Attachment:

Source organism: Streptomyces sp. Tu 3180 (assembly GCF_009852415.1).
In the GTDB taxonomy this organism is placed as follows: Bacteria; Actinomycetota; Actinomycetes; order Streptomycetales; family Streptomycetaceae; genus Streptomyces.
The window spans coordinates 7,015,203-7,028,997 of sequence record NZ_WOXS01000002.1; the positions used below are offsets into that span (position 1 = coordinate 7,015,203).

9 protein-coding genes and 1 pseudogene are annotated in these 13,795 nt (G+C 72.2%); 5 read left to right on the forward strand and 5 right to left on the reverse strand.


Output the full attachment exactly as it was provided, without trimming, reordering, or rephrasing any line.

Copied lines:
Source organism: Streptomyces sp. Tu 3180 (assembly GCF_009852415.1).
In the GTDB taxonomy this organism is placed as follows: Bacteria; Actinomycetota; Actinomycetes; order Streptomycetales; family Streptomycetaceae; genus Streptomyces.
The window spans coordinates 7,015,203-7,028,997 of sequence record NZ_WOXS01000002.1; the positions used below are offsets into that span (position 1 = coordinate 7,015,203).

9 protein-coding genes and 1 pseudogene are annotated in these 13,795 nt (G+C 72.2%); 5 read left to right on the forward strand and 5 right to left on the reverse strand.